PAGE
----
Kampala- Ugandan drug manufacturers are crying foul over imports of pharmaceutical products that can be manufactured in Uganda. The Uganda Pharmaceutical Manufacturers Association (UPMA)’s complaint is that some imported drugs are already being manufactured locally in Uganda.
As a result, the association is engaging government on how to impose restrictions on 50 imported medicines.
“Out of 5,000 pharmaceutical products, we have only selected about 50 products where a restriction can be placed. If the imports reduce, then we can also increase our production.
This would create more job opportunities, support the local packaging industry and also boost production of cotton, among others,” says Mr Ramesh Babu, the chairperson UPMA.
One local player is Rene Industries Limited, located in Kireka, Wakiso District. Founded in 1996, the factory management says they are stuck with some stock because they cannot compete favourably with international manufacturers.
“The imported drugs from China and India enter the Ugandan market after enjoying economies of scale because they are large-scale producers. Our costs of production are higher in Uganda, meaning our products could be about 10 per cent higher in terms of price,” Mr Rishi Vadodaria, the managing director, Rene Industries Limited, said.
With four major local players in the drug manufacturers segment of the market, Uganda is estimated to import 70 per cent of its Essential Medicines and Health Supplies needs. Additionally, of all the almost 500 licensed pharmacies in Uganda, locally sourced pharmaceuticals have to compete with imported medicines.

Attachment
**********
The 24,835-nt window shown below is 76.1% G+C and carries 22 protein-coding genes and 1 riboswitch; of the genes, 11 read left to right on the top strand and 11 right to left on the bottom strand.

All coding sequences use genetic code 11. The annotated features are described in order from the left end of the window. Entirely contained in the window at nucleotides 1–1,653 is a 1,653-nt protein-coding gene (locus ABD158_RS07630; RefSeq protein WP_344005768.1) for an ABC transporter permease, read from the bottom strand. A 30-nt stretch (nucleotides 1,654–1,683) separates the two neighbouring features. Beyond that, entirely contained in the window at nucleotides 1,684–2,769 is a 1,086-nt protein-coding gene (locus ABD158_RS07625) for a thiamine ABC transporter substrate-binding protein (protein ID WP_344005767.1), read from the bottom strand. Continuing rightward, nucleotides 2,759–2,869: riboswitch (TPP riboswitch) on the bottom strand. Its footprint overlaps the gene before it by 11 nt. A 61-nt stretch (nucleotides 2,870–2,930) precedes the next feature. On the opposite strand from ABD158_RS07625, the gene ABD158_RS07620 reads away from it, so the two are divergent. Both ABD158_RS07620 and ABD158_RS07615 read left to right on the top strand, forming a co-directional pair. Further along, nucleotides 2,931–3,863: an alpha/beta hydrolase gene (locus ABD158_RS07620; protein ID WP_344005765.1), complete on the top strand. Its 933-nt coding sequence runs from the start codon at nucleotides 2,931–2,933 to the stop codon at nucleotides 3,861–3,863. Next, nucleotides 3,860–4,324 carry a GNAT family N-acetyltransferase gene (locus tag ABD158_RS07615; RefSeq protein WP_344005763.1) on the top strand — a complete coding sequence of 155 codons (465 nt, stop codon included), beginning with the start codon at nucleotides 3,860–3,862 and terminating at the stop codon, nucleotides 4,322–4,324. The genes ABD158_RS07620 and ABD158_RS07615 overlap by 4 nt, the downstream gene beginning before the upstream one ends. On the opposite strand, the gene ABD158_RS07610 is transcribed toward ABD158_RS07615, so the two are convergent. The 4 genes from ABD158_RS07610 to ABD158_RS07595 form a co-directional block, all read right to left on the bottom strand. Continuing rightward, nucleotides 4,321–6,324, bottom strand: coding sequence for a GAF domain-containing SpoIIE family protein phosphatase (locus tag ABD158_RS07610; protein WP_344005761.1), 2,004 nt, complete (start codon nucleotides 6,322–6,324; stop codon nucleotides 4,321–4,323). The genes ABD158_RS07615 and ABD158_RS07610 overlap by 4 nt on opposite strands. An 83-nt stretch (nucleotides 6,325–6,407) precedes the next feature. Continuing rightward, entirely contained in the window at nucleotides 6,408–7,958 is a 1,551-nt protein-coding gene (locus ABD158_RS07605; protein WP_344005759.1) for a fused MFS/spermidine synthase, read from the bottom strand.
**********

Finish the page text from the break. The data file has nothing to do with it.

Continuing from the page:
“If we get exemptions on some products, I am sure the cost of medicine will still be within the affordable range for the consumer because there is a lot of margin at the retail level,” he further explained; adding: “For drugs, we do not manufacture, let the imports prevail but we insist there should be restrictions on the importation of drugs we manufacture.”
Daily Monitor understands that this is an industry problem. The major players in the market include Kampala Pharmaceutical Industries, Abacus Pharmaceuticals, Rene Industries and Cipla Quality Chemical Industries.
The estimation is that almost all the pharmaceutical companies in Uganda are operating below installed capacity.
This means the factories are underutilised yet the cost of investment has to be recovered. Nonetheless, their costs will be further impacted by higher costs of energy, which the imported drugs do not face.
In 2012, the government announced a price preference policy that favours local manufacturers by giving them a 15 per cent price advantage in National Medical Stores procurements. But international firms still supply the bulk up to a tune of 60 per cent.
Meanwhile, government came under fire for purchasing drugs locally at a higher price in the name of supporting local industry; with the audit saying: “We recommend that government explores alternative mechanisms of supporting local industries that do not compromise on the supply and availability of life-saving HIV treatment medicines.”